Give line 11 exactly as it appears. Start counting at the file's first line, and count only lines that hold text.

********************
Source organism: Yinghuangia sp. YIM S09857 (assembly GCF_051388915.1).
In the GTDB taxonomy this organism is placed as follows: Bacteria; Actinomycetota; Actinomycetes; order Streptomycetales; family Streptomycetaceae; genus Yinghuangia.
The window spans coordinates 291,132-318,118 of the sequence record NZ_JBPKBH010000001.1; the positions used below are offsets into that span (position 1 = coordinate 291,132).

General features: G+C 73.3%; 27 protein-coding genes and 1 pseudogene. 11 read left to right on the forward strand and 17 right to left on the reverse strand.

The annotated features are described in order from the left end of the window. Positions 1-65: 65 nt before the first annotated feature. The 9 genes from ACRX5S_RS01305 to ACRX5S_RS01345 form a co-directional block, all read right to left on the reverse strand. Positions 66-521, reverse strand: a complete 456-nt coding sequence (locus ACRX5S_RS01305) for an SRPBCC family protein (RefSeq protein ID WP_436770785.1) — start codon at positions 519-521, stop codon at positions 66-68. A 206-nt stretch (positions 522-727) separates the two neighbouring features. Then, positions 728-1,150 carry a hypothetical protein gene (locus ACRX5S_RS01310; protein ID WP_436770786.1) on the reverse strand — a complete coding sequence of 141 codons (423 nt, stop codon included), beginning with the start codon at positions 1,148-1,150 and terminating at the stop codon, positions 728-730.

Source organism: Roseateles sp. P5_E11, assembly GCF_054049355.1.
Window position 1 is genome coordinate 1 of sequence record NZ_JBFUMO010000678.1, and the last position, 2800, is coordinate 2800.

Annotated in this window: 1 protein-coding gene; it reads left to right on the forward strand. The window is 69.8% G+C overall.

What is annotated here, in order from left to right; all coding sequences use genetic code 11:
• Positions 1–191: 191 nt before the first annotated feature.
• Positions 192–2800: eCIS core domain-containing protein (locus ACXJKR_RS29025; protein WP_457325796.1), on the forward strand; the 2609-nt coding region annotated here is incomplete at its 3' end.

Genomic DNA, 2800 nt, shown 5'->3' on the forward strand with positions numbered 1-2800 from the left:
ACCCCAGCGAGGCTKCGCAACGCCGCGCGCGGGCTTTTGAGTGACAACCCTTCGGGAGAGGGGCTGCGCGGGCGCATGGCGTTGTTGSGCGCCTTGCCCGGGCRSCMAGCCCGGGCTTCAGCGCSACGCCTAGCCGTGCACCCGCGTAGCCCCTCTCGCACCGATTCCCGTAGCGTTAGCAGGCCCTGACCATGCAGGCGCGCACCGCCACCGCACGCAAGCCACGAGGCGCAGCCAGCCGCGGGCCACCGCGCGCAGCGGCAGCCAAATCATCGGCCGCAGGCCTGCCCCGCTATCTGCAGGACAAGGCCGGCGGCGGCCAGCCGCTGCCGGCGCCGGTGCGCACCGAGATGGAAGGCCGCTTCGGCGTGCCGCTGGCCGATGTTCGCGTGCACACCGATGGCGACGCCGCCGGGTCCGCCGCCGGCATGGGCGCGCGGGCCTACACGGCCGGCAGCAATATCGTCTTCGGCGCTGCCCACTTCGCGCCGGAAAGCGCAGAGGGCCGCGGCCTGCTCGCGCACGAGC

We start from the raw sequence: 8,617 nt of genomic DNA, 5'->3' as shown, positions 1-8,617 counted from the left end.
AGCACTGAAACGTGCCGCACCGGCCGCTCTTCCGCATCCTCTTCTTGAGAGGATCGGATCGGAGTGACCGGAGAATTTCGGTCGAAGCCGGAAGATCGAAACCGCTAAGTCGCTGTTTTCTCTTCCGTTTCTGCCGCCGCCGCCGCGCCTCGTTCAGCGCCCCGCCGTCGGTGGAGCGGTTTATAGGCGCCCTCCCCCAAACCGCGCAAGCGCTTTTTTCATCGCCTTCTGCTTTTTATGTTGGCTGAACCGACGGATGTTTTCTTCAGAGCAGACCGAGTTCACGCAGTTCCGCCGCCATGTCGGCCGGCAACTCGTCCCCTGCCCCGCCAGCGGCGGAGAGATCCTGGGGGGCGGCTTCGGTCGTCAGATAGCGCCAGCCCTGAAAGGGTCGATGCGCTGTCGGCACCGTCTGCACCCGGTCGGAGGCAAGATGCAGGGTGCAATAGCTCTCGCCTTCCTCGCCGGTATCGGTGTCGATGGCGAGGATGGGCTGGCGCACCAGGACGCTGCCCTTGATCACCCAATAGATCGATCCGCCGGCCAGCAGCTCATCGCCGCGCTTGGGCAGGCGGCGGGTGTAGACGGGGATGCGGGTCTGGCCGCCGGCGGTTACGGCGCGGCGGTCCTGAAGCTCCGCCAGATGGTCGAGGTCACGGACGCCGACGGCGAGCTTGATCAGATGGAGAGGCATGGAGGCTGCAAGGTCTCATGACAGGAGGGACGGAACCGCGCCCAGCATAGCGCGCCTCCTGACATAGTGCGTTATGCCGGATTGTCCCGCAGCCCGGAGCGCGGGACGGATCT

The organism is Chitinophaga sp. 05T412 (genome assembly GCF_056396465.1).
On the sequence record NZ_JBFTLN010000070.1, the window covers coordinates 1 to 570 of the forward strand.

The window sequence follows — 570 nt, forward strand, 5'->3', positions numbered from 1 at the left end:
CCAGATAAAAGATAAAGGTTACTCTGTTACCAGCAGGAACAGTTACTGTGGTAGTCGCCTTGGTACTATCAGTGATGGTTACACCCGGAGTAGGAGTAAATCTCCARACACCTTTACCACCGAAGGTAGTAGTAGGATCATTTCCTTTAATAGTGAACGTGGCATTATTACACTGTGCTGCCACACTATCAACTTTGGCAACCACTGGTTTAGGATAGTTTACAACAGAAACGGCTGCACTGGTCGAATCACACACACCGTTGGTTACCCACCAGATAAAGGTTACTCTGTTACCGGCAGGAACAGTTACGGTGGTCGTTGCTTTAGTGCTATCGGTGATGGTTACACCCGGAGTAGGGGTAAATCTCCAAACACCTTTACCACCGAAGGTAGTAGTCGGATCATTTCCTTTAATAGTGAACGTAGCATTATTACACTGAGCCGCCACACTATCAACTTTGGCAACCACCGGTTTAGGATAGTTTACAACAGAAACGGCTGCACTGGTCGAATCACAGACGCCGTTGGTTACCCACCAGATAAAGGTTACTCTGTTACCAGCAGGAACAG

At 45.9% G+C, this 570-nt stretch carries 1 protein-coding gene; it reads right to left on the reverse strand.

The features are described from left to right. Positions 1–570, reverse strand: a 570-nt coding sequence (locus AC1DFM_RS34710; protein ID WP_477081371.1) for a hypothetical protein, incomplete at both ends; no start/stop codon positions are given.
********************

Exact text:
• Positions 192–2800: eCIS core domain-containing protein (locus ACXJKR_RS29025; protein WP_457325796.1), on the forward strand; the 2609-nt coding region annotated here is incomplete at its 3' end.